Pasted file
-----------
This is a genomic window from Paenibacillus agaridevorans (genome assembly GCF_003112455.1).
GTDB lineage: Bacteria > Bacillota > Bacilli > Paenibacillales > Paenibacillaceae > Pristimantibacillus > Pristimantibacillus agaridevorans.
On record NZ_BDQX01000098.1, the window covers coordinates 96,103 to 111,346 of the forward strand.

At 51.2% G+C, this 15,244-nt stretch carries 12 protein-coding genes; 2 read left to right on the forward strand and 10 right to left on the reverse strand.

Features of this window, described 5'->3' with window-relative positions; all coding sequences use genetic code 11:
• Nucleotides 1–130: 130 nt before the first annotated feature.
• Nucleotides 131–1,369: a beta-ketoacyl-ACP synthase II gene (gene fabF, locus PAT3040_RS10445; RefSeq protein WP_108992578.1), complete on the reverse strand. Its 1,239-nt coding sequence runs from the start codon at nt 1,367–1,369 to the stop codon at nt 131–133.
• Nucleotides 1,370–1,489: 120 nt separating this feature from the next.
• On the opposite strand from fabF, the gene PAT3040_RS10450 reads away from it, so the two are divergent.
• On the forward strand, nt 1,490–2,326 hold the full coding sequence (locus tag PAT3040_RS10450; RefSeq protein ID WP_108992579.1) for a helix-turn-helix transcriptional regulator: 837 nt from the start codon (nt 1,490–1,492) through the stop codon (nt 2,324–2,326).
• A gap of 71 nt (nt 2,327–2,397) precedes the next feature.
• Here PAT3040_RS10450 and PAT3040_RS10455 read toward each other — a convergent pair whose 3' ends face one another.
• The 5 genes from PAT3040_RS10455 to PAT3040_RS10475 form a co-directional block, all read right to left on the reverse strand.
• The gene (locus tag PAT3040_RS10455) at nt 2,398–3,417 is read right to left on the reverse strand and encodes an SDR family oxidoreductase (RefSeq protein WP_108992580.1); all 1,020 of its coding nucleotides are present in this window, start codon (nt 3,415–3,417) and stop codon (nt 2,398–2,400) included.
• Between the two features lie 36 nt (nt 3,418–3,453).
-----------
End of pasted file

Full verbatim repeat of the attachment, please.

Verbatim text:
This is a genomic window from Paenibacillus agaridevorans (genome assembly GCF_003112455.1).
GTDB lineage: Bacteria > Bacillota > Bacilli > Paenibacillales > Paenibacillaceae > Pristimantibacillus > Pristimantibacillus agaridevorans.
On record NZ_BDQX01000098.1, the window covers coordinates 96,103 to 111,346 of the forward strand.

At 51.2% G+C, this 15,244-nt stretch carries 12 protein-coding genes; 2 read left to right on the forward strand and 10 right to left on the reverse strand.

Features of this window, described 5'->3' with window-relative positions; all coding sequences use genetic code 11:
• Nucleotides 1–130: 130 nt before the first annotated feature.
• Nucleotides 131–1,369: a beta-ketoacyl-ACP synthase II gene (gene fabF, locus PAT3040_RS10445; RefSeq protein WP_108992578.1), complete on the reverse strand. Its 1,239-nt coding sequence runs from the start codon at nt 1,367–1,369 to the stop codon at nt 131–133.
• Nucleotides 1,370–1,489: 120 nt separating this feature from the next.
• On the opposite strand from fabF, the gene PAT3040_RS10450 reads away from it, so the two are divergent.
• On the forward strand, nt 1,490–2,326 hold the full coding sequence (locus tag PAT3040_RS10450; RefSeq protein ID WP_108992579.1) for a helix-turn-helix transcriptional regulator: 837 nt from the start codon (nt 1,490–1,492) through the stop codon (nt 2,324–2,326).
• A gap of 71 nt (nt 2,327–2,397) precedes the next feature.
• Here PAT3040_RS10450 and PAT3040_RS10455 read toward each other — a convergent pair whose 3' ends face one another.
• The 5 genes from PAT3040_RS10455 to PAT3040_RS10475 form a co-directional block, all read right to left on the reverse strand.
• The gene (locus tag PAT3040_RS10455) at nt 2,398–3,417 is read right to left on the reverse strand and encodes an SDR family oxidoreductase (RefSeq protein WP_108992580.1); all 1,020 of its coding nucleotides are present in this window, start codon (nt 3,415–3,417) and stop codon (nt 2,398–2,400) included.
• Between the two features lie 36 nt (nt 3,418–3,453).